Andy Garber-Browne  0:59

Yeah, I’ve always kind of thought that. You know, we don’t scale good design by just adding more people. And I know that, like, really good tools and practices can, you know, make our design process so much more? So much better?

Brigette Metzler  1:18

Yeah, yeah. Yeah, for sure. And I didn’t know. So tell me about your role that you have at JPMorgan Chase? Are you responsible for taking care of the tools side of things there at work?

Andy Garber-Browne  1:37

When I started working in design operations, perhaps like a year and a half, two years ago, it was a special project of mine. And, like, I’ve come to find out like many members of the research ops community that you have to go on a hunt tool for tools to go on a  Tools finding project. Yeah, and not much information out there to support our needs.

Brigette Metzler  2:06

Yeah. Yeah. It’s tricky, right. It always astounds me that we don’t sort of just have the same kind of processes and approaches that we have to all kinds of user centred things like why do we not go and find the user needs? And then do the analysis? And then yeah, it’s, it’s a thing, right? So yeah, so tell me. So we have, we have a toolbox. Obviously, in the research ops community, it was one of the first things we had actually, because Kate Towsey, who founded the community had been working on her own toolboxes, she obviously had the same problem. And, you know, we know that tools is one of the most popular channels in the entire research ops community. So tell me, what was your experience of using that toolbox? When you came along to the community and found the toolbox?

Andy Garber-Browne  3:01

What was the first thing that I came and joined the community for at the recommendation of a colleague, and when I first found the toolbox, I was kind of overwhelmed and super impressed. You know, it’s kind of like being dazzled by the sheer number of tools out there. As we know, the vendors in this space have been innovating so fast in the last couple of years, and the tools are just coming in. The capabilities are increasing so fast, that then really quickly, you know, we found that it was too voluminous. And perhaps it was really tough to maintain. And so quickly had to find out that it wasn’t particularly useful, just because it had been aging as things do. So I had to try to find some other sources of information on the stuff that we really needed, you know, particularly working in a large corporation, like I do, and like many other people working in regulated environments, need a lot of other information. Yeah, what can work?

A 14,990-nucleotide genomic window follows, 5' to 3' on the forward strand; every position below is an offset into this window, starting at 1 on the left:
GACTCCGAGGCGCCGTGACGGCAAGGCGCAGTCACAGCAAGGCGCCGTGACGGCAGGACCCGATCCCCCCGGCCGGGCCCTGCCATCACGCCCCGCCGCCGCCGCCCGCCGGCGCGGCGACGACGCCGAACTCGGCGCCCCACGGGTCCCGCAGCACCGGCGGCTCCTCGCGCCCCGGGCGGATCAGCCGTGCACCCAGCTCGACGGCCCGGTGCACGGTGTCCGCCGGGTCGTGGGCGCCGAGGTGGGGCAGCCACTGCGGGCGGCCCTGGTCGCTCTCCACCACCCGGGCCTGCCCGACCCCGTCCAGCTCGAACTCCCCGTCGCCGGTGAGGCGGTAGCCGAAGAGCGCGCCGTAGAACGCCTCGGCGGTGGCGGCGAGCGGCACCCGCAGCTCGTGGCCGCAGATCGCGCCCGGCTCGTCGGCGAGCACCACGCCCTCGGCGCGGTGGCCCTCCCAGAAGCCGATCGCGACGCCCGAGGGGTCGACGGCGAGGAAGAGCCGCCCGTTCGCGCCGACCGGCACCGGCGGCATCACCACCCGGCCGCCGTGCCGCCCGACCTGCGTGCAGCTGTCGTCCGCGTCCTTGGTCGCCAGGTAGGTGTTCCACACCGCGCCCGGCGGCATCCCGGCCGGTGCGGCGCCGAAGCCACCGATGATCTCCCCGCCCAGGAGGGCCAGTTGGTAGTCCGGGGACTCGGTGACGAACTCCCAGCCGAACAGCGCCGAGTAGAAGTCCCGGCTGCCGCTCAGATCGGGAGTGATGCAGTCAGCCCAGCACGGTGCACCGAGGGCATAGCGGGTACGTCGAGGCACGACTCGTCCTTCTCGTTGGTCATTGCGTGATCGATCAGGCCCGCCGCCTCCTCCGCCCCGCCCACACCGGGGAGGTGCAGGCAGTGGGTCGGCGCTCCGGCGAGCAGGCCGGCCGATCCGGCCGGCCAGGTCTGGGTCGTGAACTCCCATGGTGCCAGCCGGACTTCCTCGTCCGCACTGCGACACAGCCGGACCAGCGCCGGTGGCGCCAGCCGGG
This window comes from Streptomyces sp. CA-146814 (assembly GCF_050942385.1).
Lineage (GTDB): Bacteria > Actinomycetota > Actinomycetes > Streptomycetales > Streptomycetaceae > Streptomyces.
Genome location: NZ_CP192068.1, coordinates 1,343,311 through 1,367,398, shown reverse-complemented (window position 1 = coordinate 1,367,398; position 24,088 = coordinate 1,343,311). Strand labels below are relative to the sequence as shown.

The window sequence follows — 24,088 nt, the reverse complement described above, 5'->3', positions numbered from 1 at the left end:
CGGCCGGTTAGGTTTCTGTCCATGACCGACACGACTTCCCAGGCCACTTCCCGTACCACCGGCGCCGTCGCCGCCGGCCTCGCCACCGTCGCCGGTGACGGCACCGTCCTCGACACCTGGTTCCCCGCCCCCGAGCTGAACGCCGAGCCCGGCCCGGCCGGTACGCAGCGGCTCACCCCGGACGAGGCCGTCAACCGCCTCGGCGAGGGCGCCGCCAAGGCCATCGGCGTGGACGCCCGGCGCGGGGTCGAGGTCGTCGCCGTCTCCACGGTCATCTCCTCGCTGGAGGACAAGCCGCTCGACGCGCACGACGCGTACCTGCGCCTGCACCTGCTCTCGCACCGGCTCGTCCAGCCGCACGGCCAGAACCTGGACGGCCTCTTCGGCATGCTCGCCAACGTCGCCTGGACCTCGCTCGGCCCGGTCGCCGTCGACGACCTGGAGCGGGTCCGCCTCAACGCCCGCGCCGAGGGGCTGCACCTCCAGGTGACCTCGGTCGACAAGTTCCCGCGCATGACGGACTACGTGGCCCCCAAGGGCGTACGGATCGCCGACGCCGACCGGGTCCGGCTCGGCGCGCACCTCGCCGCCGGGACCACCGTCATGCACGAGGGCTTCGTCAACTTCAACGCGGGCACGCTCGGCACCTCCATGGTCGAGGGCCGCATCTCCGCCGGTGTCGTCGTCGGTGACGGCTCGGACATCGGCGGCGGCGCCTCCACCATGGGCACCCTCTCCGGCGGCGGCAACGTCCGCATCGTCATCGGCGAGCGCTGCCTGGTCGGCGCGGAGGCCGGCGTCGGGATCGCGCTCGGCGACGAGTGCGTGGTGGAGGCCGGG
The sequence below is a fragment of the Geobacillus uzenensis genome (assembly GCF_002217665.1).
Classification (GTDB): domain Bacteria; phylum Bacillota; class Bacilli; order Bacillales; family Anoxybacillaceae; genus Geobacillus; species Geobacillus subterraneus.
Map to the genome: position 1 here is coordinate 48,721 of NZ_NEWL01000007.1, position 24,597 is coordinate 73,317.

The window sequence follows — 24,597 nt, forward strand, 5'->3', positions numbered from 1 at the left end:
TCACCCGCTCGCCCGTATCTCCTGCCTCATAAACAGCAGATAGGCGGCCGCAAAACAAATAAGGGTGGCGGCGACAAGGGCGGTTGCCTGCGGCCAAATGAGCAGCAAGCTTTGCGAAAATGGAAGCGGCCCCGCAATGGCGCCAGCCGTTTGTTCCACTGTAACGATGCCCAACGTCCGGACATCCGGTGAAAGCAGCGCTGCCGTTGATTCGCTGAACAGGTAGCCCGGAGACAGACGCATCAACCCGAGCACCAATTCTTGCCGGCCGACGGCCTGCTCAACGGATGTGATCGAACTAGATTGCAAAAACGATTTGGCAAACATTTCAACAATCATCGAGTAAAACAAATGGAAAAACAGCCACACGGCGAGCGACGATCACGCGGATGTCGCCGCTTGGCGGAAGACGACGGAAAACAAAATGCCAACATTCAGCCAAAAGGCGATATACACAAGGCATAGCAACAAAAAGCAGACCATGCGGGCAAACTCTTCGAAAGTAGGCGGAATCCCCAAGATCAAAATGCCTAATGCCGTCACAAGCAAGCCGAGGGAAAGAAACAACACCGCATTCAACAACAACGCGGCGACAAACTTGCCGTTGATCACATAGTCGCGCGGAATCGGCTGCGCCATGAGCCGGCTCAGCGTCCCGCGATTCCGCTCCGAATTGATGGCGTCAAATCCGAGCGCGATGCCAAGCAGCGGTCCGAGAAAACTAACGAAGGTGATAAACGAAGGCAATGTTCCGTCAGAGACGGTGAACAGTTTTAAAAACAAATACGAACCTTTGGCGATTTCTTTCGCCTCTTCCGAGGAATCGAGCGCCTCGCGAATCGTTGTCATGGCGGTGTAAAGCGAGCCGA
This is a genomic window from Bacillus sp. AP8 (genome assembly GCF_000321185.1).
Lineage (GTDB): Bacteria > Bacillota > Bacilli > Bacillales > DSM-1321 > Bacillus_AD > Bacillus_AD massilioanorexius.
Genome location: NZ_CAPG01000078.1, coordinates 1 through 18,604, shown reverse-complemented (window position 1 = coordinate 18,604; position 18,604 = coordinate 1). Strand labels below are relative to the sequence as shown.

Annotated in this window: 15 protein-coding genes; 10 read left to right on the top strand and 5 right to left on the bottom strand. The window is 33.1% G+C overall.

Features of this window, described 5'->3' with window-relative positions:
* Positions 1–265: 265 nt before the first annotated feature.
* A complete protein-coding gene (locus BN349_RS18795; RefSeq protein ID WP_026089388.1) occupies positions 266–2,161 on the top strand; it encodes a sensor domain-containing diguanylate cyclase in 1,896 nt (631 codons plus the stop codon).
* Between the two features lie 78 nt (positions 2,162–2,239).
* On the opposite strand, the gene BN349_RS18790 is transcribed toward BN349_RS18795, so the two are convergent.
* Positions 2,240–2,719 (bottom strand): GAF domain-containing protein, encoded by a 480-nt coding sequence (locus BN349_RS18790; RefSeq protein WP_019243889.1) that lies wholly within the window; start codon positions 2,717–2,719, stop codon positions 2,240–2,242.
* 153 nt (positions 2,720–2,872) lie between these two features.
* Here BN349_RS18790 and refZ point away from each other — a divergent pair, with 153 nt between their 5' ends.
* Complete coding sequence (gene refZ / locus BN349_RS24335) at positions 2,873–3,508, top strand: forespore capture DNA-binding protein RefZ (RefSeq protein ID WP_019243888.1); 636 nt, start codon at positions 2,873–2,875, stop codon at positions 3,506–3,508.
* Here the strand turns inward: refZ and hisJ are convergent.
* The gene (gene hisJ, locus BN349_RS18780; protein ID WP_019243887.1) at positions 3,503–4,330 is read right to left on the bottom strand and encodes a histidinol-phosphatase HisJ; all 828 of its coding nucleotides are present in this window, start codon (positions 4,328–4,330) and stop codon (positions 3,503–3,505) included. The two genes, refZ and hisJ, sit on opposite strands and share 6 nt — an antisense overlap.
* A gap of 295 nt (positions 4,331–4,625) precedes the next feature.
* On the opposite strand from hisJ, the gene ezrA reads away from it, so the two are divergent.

Brigette Metzler  4:09

Yeah. So what are the key kinds of pain points that you see? When you’re going and looking for tools? If you’re working for like a banker, regulated kind of industry or, you know, like, I work in government? What are the pain points that you’re seeing there?

Andy Garber-Browne  4:28

Yes. A lot of tools out there might be really good for one type of segment, you know, or certain kinds of certain kinds of industry or certain kinds of country or countries that you work in. And, obviously, there’s a lot of information, just take the chat with the research ops community, really good information would just fall away into chat history. Yeah, you know, There’s no curation involved. Gosh, there’s like, so much untapped expertise in this amazing research ops community. And you’re just like, oh, like, we need a robot to grab that stuff. And so like, let’s make a robot. And then there’s